In the news this week

Author: John Crabb, Karry Lai, Olly Jackson | Published: 13 Apr 2018
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Asia: coming together

China’s newly merged China Banking and Insurance Regulatory Commission (CBIRC) is now in business. Vice premier Liu He stressed the focus is on financial supervision reform. The CBIRC has plans to regulate financing guarantee companies to manage financial risk in the banking and insurance industries. The State Council has also announced that China will create a five-year plan for a national financial database to focus on cross-sector products and important institutions to curb financial risk. The plan signals the government’s goal to improve monitoring of financial institutions, financial holding companies and asset management companies.

Speaking at the Boao Forum for Asia in Hainan, People’s Bank of China governor Yi Gang said measures to open up China’s financial sector to foreign banks will be in place this year. Plans to life foreign ownership restrictions in the insurance sector can also be expected.

The Reserve Bank of India has announced a ban on financial institutions having any links with entities that trade in cryptocurrencies. Banks have been given three months to end their exposure to these entities. There are an estimated five million digital currency users in India. The crypto market in India didn’t take the news well. Since the announcement, an online petition to reverse the ban has started. Pakistan has followed suit by banning cryptocurrencies altogether. The stance is different from EU and US jurisdictions, which are slowly embracing digital currencies.

EMEA: firming up

The continued presence of reverse break fees underlines the seller-friendly conditions in the market currently. With competition expected to intensify for this year, reverse break fees could become more popular. Break fees were banned in the UK in 2011 and as a result it was expected that reverse break fees would fall away too. But according to Koregate Capital managing partner Edward Belsey, reverse break fees have not fallen away and he expects the trend to continue till the end of this year. With private equity showing no signs of slowing down, they could become even more established in corporate deals.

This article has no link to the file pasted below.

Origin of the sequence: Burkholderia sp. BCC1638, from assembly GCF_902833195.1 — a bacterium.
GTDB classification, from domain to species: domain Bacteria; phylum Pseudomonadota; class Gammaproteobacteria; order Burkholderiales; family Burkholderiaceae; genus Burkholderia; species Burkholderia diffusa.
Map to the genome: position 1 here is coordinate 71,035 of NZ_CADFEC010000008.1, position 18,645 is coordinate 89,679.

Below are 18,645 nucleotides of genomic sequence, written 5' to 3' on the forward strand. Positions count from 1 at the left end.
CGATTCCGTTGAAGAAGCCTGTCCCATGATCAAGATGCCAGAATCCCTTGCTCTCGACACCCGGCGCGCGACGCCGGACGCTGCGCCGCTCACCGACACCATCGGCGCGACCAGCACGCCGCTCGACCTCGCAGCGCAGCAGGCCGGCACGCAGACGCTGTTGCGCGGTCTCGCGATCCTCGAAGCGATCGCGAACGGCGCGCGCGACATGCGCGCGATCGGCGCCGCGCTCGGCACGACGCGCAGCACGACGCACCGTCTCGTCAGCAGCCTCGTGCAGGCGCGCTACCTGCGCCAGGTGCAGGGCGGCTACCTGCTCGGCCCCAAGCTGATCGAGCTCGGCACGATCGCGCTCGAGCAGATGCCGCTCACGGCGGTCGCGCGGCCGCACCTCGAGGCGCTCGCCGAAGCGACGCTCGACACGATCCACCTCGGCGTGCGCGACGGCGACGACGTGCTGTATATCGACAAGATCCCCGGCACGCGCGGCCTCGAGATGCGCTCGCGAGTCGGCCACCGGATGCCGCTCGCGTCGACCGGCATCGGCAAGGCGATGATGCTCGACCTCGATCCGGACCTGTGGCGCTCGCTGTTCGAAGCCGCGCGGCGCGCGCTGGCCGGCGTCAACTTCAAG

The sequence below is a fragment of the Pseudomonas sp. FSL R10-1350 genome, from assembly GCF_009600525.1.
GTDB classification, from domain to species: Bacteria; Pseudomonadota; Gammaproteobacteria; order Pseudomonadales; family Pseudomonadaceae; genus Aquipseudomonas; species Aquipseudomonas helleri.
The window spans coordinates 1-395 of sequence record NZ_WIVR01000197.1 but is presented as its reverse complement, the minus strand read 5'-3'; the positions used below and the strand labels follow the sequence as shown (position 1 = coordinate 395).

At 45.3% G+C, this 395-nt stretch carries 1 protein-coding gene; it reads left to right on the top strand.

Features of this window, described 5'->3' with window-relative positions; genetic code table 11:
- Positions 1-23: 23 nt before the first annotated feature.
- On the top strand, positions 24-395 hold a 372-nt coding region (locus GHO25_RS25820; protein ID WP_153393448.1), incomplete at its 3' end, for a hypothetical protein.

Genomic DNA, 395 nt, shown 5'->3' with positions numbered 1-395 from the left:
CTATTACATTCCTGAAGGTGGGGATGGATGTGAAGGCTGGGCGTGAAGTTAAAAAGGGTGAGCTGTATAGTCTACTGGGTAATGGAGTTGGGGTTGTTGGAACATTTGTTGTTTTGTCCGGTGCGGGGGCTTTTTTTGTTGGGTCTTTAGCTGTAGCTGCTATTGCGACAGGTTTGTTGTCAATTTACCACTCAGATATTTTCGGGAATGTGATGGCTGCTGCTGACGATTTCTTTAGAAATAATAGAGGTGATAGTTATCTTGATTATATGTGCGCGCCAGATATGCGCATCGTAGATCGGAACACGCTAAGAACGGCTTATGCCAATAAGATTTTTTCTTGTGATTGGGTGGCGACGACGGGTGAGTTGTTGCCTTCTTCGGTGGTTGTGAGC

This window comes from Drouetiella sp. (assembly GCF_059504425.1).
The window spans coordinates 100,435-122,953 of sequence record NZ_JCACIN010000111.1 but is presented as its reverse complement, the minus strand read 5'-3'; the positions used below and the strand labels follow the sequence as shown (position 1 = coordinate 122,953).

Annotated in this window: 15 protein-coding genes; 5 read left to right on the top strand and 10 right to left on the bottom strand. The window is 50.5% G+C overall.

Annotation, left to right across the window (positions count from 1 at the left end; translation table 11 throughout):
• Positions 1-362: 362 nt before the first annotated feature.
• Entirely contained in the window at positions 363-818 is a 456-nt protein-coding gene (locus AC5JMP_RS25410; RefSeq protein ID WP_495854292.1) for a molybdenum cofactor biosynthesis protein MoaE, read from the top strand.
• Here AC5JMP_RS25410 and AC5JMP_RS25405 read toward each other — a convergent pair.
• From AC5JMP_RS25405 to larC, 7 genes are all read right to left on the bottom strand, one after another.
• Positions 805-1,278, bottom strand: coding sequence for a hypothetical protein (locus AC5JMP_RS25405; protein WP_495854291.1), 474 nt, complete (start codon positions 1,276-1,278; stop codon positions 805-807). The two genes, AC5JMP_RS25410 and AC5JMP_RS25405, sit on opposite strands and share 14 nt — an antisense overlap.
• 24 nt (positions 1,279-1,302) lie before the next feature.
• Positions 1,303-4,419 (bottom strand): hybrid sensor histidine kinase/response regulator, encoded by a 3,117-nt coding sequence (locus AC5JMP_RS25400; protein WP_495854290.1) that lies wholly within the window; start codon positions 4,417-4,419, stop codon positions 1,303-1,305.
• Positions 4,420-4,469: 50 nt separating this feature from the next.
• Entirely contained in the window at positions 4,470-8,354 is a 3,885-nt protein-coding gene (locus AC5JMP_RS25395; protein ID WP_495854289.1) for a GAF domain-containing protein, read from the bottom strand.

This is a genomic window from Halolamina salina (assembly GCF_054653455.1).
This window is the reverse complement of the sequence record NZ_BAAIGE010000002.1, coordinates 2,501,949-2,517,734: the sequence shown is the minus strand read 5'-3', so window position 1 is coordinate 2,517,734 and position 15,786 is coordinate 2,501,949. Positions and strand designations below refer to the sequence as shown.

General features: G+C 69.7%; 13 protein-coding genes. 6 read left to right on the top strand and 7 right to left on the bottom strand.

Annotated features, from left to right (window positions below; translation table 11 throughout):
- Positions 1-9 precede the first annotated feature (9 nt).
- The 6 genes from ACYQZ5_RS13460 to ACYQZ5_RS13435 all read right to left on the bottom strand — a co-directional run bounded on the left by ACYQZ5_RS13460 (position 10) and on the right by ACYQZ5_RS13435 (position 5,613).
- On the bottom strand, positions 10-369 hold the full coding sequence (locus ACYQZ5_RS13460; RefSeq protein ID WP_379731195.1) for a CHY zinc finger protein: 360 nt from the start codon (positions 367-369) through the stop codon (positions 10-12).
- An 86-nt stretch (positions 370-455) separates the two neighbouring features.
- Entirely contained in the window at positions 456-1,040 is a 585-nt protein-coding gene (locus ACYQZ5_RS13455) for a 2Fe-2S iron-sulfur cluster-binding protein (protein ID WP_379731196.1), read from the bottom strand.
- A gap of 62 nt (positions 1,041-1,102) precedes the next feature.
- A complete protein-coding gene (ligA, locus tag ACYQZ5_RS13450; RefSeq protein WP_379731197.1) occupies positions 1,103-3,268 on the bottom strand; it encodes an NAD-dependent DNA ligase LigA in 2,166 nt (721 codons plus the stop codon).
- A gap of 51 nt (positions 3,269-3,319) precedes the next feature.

With the wave of sovereign issuances expected to come to an end this year, the sukuk market may begin to flourish. White & Case partner in Dubai Debashis Dey said if the sovereign issuances come to an end then sukuk could grow as investors look for other investment opportunities other than conventional bonds. The sukuk market increased last year, totalling $98.9 billion but this is a relatively small figure compared to the $6.8 trillion conventional bond market. Developments this year could make a difference, including the rising oil price which will demotivate sovereigns from entering debt markets. 

Americas: will they, won’t they?

It is just a handful of days after the President’s personal lawyer, Michael Cohen, was raided by the FBI, and it feels remarkable that normal news hasn’t been overtaken by something more serious.

The Securities and Exchange Commission confirmed its position in the driving seat re the Department of Labor’s fiduciary rule. With chairman Jay Clayton confirming at an event in Chicago midweek that first blood will be drawn on April 18, exactly what form a best standard interest will take is uncertain – but it will hopefully answer some of the questions that are pending for the broker dealer industry.

Both the Federal Reserve and the Office of the Comptroller of the Currency released proposals suggesting tailoring an enhanced supplementary ratio, while the latter has asked for comment on stress capital buffer amendments.

The mega-merger of pharmaceutical and agriculture companies Bayer and Monsanto was given a major boost this week after reportedly gaining approval from the US antitrust authorities. An immediate sell-off by Bayer of its seed, pesticide and technology assets to rival BASF ensued, as required for antitrust purposes.

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